LLMs and the Future of Human Computer Interaction

Create a modernist image which expresses the idea of information mechanization.

This is a pretty exciting moment in tech. Like clockwork, every decade or so since the broad adoption of electricity there’s been a new technical innovation that completely upends society once it becomes widely adopted. One could even argue it goes back to the telegraph in the 1850s. 

With appropriate caveats and rough dating, here’s a list I can think of: 

And now AI. This is a big one. The timing is right, and the technology is the requisite order of magnitude improvement over previous ways of doing things.

In response to Tim Bray's somewhat dismissal blog post about Large Language Models (LLM), I left this (somewhat edited) comment: 

The data sets that current LLMs are trained on are basically any old shit off the Internet...

Sure, but also every line of open-source code, manuals, how-to guides, recipes, all of Wikipedia, online magazines, patents, research papers, medical sites, dictionaries, Project Gutenberg books, museums, MIT open courseware, US government sites (USGS to the Smithsonian), etc., etc. The amount of useful information online *vastly* outweighs the entirety of Twitter, Facebook and disinformational blogs combined and then some. To think otherwise is just pure cynicism.

Yes, the quality and consistency of LLM summaries could be better, but that's only part of what's going on. It's the ability of LLMs to follow detailed instructions which is truly mind boggling. This is one of those monumental leaps forward in computers akin to the integrated circuit or the GUI. Web search like queries and a "write x in the style of y" examples barely scratches the surface of what's possible.

Prompts are programming without the details.

For old school techies who have spent decades learning how to break down tasks into their constituent components, sometimes down to the byte, it's going to mean having to do a lot of unlearning. Prompts seem more like user stories that a product manager would write, rather than something a computer could process and implement. The fact that it works seems like magic, even to hardened computer experts. Actually, more so, as they know what it would take to program its functionality by hand. The other issue is that the AI output isn't consistent or predictable - always a red flag for a computer programmer, who expects that a program being run twice will always produce the same results, and if it doesn't something is seriously wrong. But it doesn't matter, what's being produced is already good enough and getting better at a pace that is astounding. LLMs bring the power of computer programming to the masses.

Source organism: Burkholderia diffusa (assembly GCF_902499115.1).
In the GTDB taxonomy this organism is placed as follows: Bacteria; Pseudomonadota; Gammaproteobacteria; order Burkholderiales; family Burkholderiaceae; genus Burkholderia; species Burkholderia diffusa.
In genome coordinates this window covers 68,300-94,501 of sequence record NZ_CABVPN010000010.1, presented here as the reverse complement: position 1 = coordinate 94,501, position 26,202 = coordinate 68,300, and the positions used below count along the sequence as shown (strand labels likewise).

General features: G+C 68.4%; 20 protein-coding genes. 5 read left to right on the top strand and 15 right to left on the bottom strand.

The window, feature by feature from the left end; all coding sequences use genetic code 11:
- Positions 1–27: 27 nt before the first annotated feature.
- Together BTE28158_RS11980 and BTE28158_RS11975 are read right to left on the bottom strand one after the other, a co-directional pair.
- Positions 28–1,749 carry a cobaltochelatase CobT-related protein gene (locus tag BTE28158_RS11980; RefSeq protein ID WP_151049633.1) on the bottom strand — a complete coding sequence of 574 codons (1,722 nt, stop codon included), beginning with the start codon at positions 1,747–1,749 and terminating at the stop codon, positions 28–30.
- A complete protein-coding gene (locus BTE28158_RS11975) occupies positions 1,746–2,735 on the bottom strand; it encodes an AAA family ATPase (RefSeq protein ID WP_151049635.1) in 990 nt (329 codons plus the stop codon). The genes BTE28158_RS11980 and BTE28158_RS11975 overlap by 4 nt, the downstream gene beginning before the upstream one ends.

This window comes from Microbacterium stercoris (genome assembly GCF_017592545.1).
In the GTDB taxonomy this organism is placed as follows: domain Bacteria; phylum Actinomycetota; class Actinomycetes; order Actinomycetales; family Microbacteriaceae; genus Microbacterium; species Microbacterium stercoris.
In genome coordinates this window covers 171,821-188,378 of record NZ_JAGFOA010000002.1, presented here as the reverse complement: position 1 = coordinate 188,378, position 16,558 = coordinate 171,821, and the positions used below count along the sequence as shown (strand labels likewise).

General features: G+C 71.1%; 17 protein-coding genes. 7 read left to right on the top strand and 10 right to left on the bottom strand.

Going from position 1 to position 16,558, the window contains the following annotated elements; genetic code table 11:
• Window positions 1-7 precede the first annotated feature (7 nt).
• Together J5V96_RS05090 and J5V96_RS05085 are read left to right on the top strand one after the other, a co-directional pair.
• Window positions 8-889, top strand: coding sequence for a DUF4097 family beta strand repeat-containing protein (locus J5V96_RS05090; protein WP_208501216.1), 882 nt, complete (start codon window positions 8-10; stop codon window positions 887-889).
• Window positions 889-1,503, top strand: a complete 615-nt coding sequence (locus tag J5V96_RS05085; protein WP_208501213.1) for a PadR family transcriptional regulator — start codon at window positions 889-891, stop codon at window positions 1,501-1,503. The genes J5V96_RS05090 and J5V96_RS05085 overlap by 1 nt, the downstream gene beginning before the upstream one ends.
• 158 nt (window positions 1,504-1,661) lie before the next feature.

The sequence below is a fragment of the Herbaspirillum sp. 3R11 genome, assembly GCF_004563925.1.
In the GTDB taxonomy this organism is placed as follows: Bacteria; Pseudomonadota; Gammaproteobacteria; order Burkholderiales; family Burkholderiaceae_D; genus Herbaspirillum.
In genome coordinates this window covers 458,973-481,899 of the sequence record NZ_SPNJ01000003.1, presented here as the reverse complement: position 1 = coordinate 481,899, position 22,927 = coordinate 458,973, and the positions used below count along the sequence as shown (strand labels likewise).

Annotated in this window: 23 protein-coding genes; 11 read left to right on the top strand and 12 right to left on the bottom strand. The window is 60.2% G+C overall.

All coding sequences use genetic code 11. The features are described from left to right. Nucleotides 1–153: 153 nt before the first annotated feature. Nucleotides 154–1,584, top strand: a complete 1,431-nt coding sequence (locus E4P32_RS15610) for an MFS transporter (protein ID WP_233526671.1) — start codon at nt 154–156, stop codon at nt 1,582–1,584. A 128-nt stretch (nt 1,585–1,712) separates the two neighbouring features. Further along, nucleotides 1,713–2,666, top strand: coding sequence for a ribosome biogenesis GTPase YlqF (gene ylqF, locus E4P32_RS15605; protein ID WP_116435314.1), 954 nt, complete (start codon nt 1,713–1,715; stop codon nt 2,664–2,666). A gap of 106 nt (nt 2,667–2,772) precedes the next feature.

For those who are just starting to interact with LLMs, it might be a bit confusing, as prompts look more or less like the command lines or chat boxes we've been using for decades. But prompts aren't just queries and REPL like commands - they allow input of complete instructions as if you were telling an intelligent being what to do. Adding detailed context and rules to the prompts allows the LLMs to create everything from code to poetry with surprising utility. The outcome isn't just a replacement for a Google search, it's so much more.

These plain language instructions prepended to prompts is how Bing's implementation differentiates itself from ChatGPT and sets up guardrails and response type. This is what people are messing with when they "jailbreak" the chats. Seeing this is what finally flipped the light on for me. Imagine trying to write all the code to implement those instructions manually. It'd be nearly impossible.

Just look at the depth and breadth of these example prompts:


Yes, LLMs aren't perfect right now, but it's sort of like DOS users complaining about the mouse. The speed at which this stuff is improving is truly mind blowing and represents a fundamental shift in HCI that will be with us for the rest of our lives. This isn't a VC fever dream or another Web3 debacle. This is for real. 

One last note: You'll know you truly get what's happening when you become very, very frightened. It's not a Skynet AGI style apocalypse - it's worse. It's "information mechanization", and just like what mechanization did to manual laborers, AI is going to do to office workers.